Those who retire at an early age have a considerable advantage over those who need to keep working for many years. They have time to find their passions and to indulge in whatever luxuries they may not have previously been able to afford with plenty of time to enjoy them. But they may also encounter a loss of purpose, no longer caught up in the excitement of a career and the need to put all of themselves into one thing. For athletes, that’s particularly true, and the chance to get back on the field or in the ring may be too tempting to pass up, as it proves to be for the title character in the newest sequel in the Rocky universe, Creed III.
Adonis (Michael B. Jordan) is on top of the world, having built a successful business empire out of his boxing studio and the proud bearer of many titles. He now takes time to spend with his daughter Amara (Mila Davis-Kent), support the music career of his beloved Bianca (Tessa Thompson), and to take care of his mother Mary Anne (Phylicia Rashad), whose health is in decline. But he finds himself pulled back to his old world with the reemergence of his childhood friend Damian Anderson (Jonathan Majors), who has spent years in prison and now expects Adonis to help give him a shot at a championship title of his own.
Creed III represents an important graduation of sorts for this spinoff franchise, and by all accounts, it passes the test. Sylvester Stallone’s Rocky Balboa is nowhere to be found, and even though the character is mentioned, this is purely Adonis’ story that he gets to own. In that vein, Jordan also makes the impressive leap to a role behind the camera with his feature directorial debut. Jordan is clearly at home with this story and this character, and that comfort and intimacy shows in the way that he guides the camera and frames the action.
There is a long history in the series this film belongs to of old relationships coming back to haunt protagonists and the need to literally get back into the ring to deal with them. That tendency creates the perfect opportunity for Damian to show up and remind Adonis of what could have happened if his life had gone down a different path, and to represent all of the resentment that someone like Damian feels given that he had to experience another fate. That storyline isn’t exactly contrived, but there’s little mystery about where it will go and the somewhat questionable circumstances under which things all fall into place. The well-choreographed and intense fight scenes mostly make up for any plot holes.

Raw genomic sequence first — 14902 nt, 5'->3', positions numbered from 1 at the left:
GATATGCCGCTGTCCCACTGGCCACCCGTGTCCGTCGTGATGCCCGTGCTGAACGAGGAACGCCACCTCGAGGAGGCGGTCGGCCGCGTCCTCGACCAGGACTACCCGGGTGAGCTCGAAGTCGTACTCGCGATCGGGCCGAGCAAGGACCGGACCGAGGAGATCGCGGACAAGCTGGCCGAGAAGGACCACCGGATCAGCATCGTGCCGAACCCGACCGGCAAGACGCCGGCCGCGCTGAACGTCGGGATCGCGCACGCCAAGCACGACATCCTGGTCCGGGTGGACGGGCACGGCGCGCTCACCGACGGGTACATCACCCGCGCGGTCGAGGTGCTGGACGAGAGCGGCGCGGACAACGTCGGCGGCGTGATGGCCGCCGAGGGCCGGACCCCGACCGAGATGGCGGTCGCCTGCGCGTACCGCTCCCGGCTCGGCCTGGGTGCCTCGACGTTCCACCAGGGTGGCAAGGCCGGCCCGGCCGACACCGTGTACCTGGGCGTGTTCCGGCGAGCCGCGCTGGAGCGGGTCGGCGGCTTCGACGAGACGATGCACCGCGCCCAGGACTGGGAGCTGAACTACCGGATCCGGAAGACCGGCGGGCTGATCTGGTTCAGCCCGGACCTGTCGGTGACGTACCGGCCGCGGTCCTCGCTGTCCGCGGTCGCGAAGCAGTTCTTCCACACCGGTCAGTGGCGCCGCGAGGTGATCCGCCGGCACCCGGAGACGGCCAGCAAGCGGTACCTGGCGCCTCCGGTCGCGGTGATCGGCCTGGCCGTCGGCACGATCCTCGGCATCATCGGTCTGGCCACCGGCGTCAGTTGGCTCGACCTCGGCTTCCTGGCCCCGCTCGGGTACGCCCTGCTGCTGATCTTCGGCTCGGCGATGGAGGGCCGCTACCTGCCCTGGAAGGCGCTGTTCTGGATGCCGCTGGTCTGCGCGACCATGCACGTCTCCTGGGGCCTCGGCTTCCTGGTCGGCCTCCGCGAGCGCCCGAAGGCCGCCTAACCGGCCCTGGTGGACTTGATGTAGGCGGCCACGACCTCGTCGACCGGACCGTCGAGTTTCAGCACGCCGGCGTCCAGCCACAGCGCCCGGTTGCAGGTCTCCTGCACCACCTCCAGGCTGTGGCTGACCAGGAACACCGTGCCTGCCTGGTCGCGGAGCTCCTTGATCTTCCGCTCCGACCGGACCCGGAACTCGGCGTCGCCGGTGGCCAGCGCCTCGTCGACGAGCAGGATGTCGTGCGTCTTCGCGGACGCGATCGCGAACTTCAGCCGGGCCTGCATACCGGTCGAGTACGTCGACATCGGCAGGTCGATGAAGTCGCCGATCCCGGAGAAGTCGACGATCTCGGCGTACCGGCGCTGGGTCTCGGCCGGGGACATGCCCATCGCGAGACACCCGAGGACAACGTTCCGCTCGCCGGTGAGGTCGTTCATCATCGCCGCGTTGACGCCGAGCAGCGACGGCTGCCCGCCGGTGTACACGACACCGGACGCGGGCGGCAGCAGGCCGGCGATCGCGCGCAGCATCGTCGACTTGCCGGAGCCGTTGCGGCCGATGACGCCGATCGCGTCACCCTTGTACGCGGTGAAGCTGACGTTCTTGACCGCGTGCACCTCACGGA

2023 is most definitely the year of Jonathan Majors. Following his breakthrough role in The Last Black Man in San Francisco in 2019 and a leading part in the HBO series Lovecraft Country, Majors has now delivered three knockout performances in less than three months of the new year. Portraying Kang the Conqueror in Ant-Man and the Wasp: Quantumania showed that he’s more than capable of being the next big Marvel Cinematic Universe villain, and he tapped into something even more terrifying as an obsessed and delusional bodybuilder in Magazine Dreams, which premiered at the Sundance Film Festival and will be released soon by Searchlight Pictures. His performance as Damian is more fine-tuned but equally compelling, revealing someone who knows exactly what he wants and who is more than ready to do anything he must in order to achieve it.
The scenes that feature Jordan and Majors going head-to-head and reflecting on the complexity of their friendship are among the film’s most compelling. Jordan is comfortable in this role, which doesn’t ask as much of him as the first two films did. Similarly, the dependable Thompson has less to do, while Davis-Kent, in her film debut, is memorable and entertaining as Amara, who could well have a more substantial role in this franchise’s future. While a fourth installment has yet to be officially greenlit, it’s all but guaranteed to come, and this film, while hardly vital or groundbreaking, shows that Adonis and his family can deliver just fine on any occasion.
Creed III opens in theaters Friday, March 3rd.